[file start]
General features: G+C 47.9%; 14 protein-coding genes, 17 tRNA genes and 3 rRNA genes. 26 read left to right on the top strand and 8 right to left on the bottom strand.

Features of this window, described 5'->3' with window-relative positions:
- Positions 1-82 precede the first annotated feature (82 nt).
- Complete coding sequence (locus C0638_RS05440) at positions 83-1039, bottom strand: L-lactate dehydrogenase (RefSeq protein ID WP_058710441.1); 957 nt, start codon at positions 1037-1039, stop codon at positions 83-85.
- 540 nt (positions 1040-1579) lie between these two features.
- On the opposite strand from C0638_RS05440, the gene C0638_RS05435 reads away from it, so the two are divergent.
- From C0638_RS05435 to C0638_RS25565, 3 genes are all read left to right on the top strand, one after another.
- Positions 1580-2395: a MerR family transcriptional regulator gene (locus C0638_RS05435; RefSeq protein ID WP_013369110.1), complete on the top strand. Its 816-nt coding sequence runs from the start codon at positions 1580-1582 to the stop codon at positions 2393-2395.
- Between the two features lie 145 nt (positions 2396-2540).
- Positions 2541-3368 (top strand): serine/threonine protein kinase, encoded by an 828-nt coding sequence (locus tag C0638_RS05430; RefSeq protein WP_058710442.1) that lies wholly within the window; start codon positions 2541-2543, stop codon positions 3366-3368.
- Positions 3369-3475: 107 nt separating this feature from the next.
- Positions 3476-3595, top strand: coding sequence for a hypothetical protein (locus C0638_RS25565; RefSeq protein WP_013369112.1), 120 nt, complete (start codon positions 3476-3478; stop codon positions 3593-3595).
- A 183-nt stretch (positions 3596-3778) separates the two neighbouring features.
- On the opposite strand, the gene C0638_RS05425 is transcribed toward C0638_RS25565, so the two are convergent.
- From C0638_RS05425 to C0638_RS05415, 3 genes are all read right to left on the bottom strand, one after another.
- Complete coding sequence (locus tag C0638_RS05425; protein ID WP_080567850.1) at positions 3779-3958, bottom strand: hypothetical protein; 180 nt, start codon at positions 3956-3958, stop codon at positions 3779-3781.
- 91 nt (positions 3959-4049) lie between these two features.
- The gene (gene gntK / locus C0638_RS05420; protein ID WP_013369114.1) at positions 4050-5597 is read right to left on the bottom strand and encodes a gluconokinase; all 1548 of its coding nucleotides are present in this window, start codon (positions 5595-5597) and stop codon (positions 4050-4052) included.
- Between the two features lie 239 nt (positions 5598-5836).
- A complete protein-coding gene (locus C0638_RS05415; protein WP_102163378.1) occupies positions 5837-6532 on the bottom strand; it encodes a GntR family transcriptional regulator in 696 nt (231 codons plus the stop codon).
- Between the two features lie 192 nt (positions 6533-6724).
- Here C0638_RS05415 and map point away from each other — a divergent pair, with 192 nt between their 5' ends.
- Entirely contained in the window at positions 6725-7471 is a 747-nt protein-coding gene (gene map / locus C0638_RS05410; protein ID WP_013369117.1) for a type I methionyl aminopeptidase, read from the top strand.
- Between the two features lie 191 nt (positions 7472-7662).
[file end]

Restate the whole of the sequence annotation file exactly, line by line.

General features: G+C 47.9%; 14 protein-coding genes, 17 tRNA genes and 3 rRNA genes. 26 read left to right on the top strand and 8 right to left on the bottom strand.

Features of this window, described 5'->3' with window-relative positions:
- Positions 1-82 precede the first annotated feature (82 nt).
- Complete coding sequence (locus C0638_RS05440) at positions 83-1039, bottom strand: L-lactate dehydrogenase (RefSeq protein ID WP_058710441.1); 957 nt, start codon at positions 1037-1039, stop codon at positions 83-85.
- 540 nt (positions 1040-1579) lie between these two features.
- On the opposite strand from C0638_RS05440, the gene C0638_RS05435 reads away from it, so the two are divergent.
- From C0638_RS05435 to C0638_RS25565, 3 genes are all read left to right on the top strand, one after another.
- Positions 1580-2395: a MerR family transcriptional regulator gene (locus C0638_RS05435; RefSeq protein ID WP_013369110.1), complete on the top strand. Its 816-nt coding sequence runs from the start codon at positions 1580-1582 to the stop codon at positions 2393-2395.
- Between the two features lie 145 nt (positions 2396-2540).
- Positions 2541-3368 (top strand): serine/threonine protein kinase, encoded by an 828-nt coding sequence (locus tag C0638_RS05430; RefSeq protein WP_058710442.1) that lies wholly within the window; start codon positions 2541-2543, stop codon positions 3366-3368.
- Positions 3369-3475: 107 nt separating this feature from the next.
- Positions 3476-3595, top strand: coding sequence for a hypothetical protein (locus C0638_RS25565; RefSeq protein WP_013369112.1), 120 nt, complete (start codon positions 3476-3478; stop codon positions 3593-3595).
- A 183-nt stretch (positions 3596-3778) separates the two neighbouring features.
- On the opposite strand, the gene C0638_RS05425 is transcribed toward C0638_RS25565, so the two are convergent.
- From C0638_RS05425 to C0638_RS05415, 3 genes are all read right to left on the bottom strand, one after another.
- Complete coding sequence (locus tag C0638_RS05425; protein ID WP_080567850.1) at positions 3779-3958, bottom strand: hypothetical protein; 180 nt, start codon at positions 3956-3958, stop codon at positions 3779-3781.
- 91 nt (positions 3959-4049) lie between these two features.
- The gene (gene gntK / locus C0638_RS05420; protein ID WP_013369114.1) at positions 4050-5597 is read right to left on the bottom strand and encodes a gluconokinase; all 1548 of its coding nucleotides are present in this window, start codon (positions 5595-5597) and stop codon (positions 4050-4052) included.
- Between the two features lie 239 nt (positions 5598-5836).
- A complete protein-coding gene (locus C0638_RS05415; protein WP_102163378.1) occupies positions 5837-6532 on the bottom strand; it encodes a GntR family transcriptional regulator in 696 nt (231 codons plus the stop codon).
- Between the two features lie 192 nt (positions 6533-6724).
- Here C0638_RS05415 and map point away from each other — a divergent pair, with 192 nt between their 5' ends.
- Entirely contained in the window at positions 6725-7471 is a 747-nt protein-coding gene (gene map / locus C0638_RS05410; protein ID WP_013369117.1) for a type I methionyl aminopeptidase, read from the top strand.
- Between the two features lie 191 nt (positions 7472-7662).